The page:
[2] However, we conclude that, in the case at bench, the trial court was right in sustaining defendants' demurrer on the ground stated. In spite of the prolix allegations in the second amended complaint, the only act alleged against the defendants is the filing in the patent office by defendant Lucas of applications that conflict with, and cast doubt upon, the patent heretofore issued to plaintiff. Those proceedings in that form are, as yet, unresolved. The issues therein before the patent office involve issues of fact and law that underlie the contentions here urged by plaintiff. If defendant Lucas ultimately prevails before the patent office and on any appeal from that decision, he has done nothing other than to enforce, in the proper forum, his rights under the patent laws and it would become irrelevant that he interfered with plaintiff's enjoyment of any patent.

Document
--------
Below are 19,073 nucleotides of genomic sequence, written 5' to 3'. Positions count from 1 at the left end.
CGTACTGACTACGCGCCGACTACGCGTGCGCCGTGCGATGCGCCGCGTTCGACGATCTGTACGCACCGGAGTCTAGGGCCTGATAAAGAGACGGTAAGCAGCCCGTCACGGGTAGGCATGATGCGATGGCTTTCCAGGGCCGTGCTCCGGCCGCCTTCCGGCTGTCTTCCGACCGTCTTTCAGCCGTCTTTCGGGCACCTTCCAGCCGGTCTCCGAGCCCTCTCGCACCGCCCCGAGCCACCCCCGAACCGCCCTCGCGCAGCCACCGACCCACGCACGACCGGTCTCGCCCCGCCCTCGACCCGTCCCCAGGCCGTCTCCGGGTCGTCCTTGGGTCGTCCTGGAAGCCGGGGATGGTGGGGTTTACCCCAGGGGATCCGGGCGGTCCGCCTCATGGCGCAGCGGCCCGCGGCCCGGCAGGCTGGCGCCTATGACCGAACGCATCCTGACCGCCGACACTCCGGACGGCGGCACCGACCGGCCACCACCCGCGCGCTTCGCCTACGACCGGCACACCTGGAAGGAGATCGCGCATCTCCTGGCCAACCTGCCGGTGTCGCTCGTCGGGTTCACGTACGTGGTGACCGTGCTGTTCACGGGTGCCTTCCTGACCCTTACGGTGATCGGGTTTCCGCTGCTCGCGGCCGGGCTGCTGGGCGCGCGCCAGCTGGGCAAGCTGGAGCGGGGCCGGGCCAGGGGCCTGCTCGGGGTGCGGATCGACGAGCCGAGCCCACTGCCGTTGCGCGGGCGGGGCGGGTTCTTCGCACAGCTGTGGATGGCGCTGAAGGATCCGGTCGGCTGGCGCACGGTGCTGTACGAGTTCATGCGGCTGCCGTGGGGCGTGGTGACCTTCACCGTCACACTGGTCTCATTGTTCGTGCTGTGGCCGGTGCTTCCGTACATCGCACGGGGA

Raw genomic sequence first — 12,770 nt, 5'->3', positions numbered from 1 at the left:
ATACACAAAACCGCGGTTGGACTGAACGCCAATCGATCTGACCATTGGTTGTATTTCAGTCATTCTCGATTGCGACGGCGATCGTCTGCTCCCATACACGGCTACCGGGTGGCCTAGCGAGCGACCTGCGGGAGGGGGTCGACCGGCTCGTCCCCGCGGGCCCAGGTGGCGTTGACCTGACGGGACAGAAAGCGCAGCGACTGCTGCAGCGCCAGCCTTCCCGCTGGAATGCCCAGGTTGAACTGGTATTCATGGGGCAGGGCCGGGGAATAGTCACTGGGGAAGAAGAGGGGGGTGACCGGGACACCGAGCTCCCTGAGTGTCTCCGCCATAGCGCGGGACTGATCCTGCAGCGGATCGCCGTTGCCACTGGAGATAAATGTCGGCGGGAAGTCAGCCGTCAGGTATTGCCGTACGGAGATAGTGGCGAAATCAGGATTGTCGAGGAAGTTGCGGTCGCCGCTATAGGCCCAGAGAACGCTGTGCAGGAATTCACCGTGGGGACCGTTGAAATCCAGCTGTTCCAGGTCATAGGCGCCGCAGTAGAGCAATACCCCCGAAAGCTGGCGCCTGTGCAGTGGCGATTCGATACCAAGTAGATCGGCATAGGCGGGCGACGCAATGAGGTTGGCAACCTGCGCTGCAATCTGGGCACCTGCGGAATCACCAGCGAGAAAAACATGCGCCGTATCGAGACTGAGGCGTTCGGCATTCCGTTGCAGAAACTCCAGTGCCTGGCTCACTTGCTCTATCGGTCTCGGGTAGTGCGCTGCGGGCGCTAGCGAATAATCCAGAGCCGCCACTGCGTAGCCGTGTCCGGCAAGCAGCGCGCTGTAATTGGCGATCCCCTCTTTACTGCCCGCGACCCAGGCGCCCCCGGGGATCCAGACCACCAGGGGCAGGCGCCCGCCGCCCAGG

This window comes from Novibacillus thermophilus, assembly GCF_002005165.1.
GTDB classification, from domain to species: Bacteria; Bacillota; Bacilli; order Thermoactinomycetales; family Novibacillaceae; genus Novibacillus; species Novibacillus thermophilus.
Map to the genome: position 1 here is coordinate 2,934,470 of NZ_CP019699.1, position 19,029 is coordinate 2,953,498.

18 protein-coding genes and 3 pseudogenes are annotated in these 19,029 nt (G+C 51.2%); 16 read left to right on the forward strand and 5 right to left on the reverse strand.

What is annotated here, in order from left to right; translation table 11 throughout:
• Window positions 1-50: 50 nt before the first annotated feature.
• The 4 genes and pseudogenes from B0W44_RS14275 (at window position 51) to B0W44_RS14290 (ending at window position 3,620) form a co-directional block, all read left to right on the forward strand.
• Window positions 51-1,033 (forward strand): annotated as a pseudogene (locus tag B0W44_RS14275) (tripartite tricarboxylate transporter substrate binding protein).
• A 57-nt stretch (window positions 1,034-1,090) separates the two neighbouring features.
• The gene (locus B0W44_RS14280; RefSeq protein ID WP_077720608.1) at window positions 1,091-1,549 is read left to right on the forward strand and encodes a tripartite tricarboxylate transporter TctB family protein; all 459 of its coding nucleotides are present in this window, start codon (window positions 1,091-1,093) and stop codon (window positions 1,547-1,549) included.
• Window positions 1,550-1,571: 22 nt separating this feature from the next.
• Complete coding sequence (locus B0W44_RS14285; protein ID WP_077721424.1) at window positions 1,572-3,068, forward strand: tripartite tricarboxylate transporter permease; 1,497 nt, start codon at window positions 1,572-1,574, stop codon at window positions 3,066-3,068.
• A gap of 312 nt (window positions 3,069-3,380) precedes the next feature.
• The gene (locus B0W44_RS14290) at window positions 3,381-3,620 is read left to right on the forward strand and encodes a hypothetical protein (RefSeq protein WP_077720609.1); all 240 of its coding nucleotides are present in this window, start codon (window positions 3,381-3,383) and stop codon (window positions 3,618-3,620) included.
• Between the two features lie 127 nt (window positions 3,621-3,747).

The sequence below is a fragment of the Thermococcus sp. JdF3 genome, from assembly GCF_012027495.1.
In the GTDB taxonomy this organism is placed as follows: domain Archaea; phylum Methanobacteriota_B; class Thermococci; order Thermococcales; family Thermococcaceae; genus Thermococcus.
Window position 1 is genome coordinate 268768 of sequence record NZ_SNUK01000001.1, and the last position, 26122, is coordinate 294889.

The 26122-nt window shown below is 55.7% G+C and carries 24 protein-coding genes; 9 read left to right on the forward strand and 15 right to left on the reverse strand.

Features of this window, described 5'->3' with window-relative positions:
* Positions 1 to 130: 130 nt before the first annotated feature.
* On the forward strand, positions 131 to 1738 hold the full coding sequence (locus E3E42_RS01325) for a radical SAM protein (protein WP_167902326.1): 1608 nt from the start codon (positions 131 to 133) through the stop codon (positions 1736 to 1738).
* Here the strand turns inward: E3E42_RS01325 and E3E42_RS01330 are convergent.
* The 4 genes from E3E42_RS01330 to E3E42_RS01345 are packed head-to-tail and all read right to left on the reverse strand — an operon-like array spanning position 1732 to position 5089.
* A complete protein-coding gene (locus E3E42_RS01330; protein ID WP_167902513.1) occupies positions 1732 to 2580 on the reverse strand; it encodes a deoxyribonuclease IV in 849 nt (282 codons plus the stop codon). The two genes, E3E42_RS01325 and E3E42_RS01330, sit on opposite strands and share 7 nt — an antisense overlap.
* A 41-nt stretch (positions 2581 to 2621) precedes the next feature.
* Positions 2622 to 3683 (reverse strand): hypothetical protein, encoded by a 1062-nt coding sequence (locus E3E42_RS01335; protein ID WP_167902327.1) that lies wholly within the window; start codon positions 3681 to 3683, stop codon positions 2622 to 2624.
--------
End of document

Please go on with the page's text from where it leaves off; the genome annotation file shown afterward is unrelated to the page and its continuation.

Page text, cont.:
In Grob v. Continental Machine Specialties (1939) 204 Minn. 450 [283 N.W. 774], the plaintiff sued making allegations substantially similar to those before us in the case at bench. fn. 1 The Minnesota court said (at p. 778 [51 Cal. App. 3d 778] of 283 N.W.): "... it would therefore seem clear that the substantial rights of the parties to this cause are now pending before the only authority where such matters appropriately may be determined. If we strike from the complaint all matters with respect to the conflicting rights of the parties as to fact issues now pending and undetermined before the patent office, what is left upon which to found liability against defendants? Let us suppose this case were to go on trial and that plaintiffs recover; suppose further that before that judgment becomes final one of defendants is found to be the patentee; and that fact is shown to the trial court by way of supplemental answer, what would be the result? Obviously, we think, plaintiffs' cause would fail.